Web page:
KS2 SATs Equivalent

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About Us

Who are we?

Baselinetests.com provides schools with an efficient and trusted means of gathering baseline data - securely, online, with no fuss.

Our team has been instrumental in delivering groundbreaking data projects such as the SMID Report & the ASCL Toolkit, transforming the way we consider KS4 data. Now, working collaboratively with experts in the the fields of curriculum, transition and assessment creation, we bring schools a solution to the KS2 data conundrum. Accurate, reliable baseline data is our specialism.



Using past exam papers to develop our assessments we will be able to provide you with a scaled score for each student. This is comparable to past years performance.


The assessments are carried out online through a highly accessible system. All data is encrypted and stored securely within the cloud.


There is no marking required as the tests have been reshaped by chief examiners, led by Brian Speed, to a multiple choice format which is marked automatically.


The system provides you with detailed QLA for each student. This encourages a focus on strengths and weaknesses moving forward.

Why choose Baseline?

Let us explain.

Having drawn together a team of chief examiners, KS2 specialists and data experts, schools now have the opportunity to deliver sustainable baseline testing. Our system has been thoughtfully created in order to maintain rigour and integrity, while making the assessment process as straightforward as possible. Baselinetests.com represents a modern approach to transition assessment - providing reliable, valid, research based data. Schools have the autonomy to deliver tests to suit their timetable and we are always on hand to advise on best practice. The Baselinetests team looks forward to supporting your school.



KS2 Baseline - Scaled Score

Using online tests (replicating SATs) created by chief examiners, your school can benefit from comparable baseline data and scaled scores, just as in previous years.
Once submitted, tests are marked automatically and a diagnostic report generated.

Key benefits include:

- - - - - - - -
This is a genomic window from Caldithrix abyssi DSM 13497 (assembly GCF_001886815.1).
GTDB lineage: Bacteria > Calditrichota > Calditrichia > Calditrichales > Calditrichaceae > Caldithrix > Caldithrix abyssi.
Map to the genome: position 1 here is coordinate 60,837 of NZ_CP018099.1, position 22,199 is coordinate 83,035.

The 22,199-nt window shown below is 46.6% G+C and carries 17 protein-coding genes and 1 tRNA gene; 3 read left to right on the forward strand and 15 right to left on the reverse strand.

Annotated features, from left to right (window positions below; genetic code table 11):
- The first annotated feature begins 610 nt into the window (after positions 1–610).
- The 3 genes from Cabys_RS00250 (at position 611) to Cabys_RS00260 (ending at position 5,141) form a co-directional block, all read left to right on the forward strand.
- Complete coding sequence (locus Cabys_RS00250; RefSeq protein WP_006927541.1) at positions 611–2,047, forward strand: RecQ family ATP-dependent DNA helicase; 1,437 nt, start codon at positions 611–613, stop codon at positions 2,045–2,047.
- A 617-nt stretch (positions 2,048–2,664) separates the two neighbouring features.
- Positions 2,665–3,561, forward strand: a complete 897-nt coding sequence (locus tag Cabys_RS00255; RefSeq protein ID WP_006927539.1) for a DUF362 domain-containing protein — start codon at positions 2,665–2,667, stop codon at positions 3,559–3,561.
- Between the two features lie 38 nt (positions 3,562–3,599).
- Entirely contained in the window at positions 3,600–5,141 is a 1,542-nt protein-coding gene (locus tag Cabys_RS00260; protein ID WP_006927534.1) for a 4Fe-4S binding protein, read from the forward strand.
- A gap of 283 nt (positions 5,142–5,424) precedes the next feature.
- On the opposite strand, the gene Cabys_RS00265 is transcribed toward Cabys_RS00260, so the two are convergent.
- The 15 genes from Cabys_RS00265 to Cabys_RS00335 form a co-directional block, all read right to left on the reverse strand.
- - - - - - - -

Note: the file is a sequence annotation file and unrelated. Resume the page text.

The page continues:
• Secure online assessments based on historical SATs testing, adjusted and approved by chief examiners
  • Three papers (along with practice papers) which provide scaled scores for English and Maths
  • No marking, speed, simplicity
  • Diagnostic software providing detail on individual weaknesses/strengths and wider trends
  • Scaled score data, comparable to past years’ performance
  • Accurate, reliable baseline data, allowing schools to plan with confidence


Robust Test Development

The ease in marking and general utility of multiple-choice tests makes them the perfect option for baseline assessment.
Our experts have carefully considered research into reliability and validity in the creation of assessments, focussing on evaluating learning.
There are numerous studies into how we can construct multiple-choice tests in a manner to ensure that we evaluate (and indeed, cause) learning. The great news is that there are key points of consensus:

If designed with expertise and care, assessments should differentiate students based and how well they know the material/techniques being tested. Essentially, if a test is either too difficult or easy, it’s useless. Our experts ensure that tests are pitched at the requisite level to provide maximum validity, giving schools confidence in the data they provide.

Naturally, assuming answer choices are plausible, increasing the number of options increases the difficulty of a question. However, without careful planning it’s easy to ‘over-do’ things... 4 choices provides a sound base on which to build validity; particularly when questions include ‘lures’ or ‘distraction’ options.

Educators often like to include these as options on tests, but the general consensus of research is that it’s best to avoid them. In short, the potential benefits are small and they can easily become detrimental to assessment.

To conclude, we design our assessments with care, in line with the recommendations from learning literature. Our expert assessment team, led by Brian Speed, aims to furnish schools with tests that provide challenge while allowing students to largely succeed. The feedback element too, should not be underestimated. The diagnostic software within the platform will allow your school to plan and allocate resources most effectively.